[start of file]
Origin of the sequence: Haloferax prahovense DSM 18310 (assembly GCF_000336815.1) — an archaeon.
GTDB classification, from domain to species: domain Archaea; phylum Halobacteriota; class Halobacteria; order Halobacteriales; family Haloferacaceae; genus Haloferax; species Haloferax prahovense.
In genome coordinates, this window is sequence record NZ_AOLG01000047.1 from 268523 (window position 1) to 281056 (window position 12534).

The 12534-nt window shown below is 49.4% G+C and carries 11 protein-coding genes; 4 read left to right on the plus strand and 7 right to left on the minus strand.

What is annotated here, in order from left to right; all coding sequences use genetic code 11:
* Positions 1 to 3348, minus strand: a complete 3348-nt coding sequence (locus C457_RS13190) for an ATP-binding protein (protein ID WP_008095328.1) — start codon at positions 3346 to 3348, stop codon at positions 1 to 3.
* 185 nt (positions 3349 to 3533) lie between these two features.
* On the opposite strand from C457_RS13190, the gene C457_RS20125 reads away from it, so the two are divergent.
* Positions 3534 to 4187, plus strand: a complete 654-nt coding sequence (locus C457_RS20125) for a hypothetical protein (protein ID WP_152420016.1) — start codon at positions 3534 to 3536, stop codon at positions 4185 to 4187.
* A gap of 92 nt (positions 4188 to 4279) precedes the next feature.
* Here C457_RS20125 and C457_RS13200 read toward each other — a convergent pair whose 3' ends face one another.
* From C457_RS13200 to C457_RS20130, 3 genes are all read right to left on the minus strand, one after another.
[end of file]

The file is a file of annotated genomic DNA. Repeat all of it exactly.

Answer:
Origin of the sequence: Haloferax prahovense DSM 18310 (assembly GCF_000336815.1) — an archaeon.
GTDB classification, from domain to species: domain Archaea; phylum Halobacteriota; class Halobacteria; order Halobacteriales; family Haloferacaceae; genus Haloferax; species Haloferax prahovense.
In genome coordinates, this window is sequence record NZ_AOLG01000047.1 from 268523 (window position 1) to 281056 (window position 12534).

The 12534-nt window shown below is 49.4% G+C and carries 11 protein-coding genes; 4 read left to right on the plus strand and 7 right to left on the minus strand.

What is annotated here, in order from left to right; all coding sequences use genetic code 11:
* Positions 1 to 3348, minus strand: a complete 3348-nt coding sequence (locus C457_RS13190) for an ATP-binding protein (protein ID WP_008095328.1) — start codon at positions 3346 to 3348, stop codon at positions 1 to 3.
* 185 nt (positions 3349 to 3533) lie between these two features.
* On the opposite strand from C457_RS13190, the gene C457_RS20125 reads away from it, so the two are divergent.
* Positions 3534 to 4187, plus strand: a complete 654-nt coding sequence (locus C457_RS20125) for a hypothetical protein (protein ID WP_152420016.1) — start codon at positions 3534 to 3536, stop codon at positions 4185 to 4187.
* A gap of 92 nt (positions 4188 to 4279) precedes the next feature.
* Here C457_RS20125 and C457_RS13200 read toward each other — a convergent pair whose 3' ends face one another.
* From C457_RS13200 to C457_RS20130, 3 genes are all read right to left on the minus strand, one after another.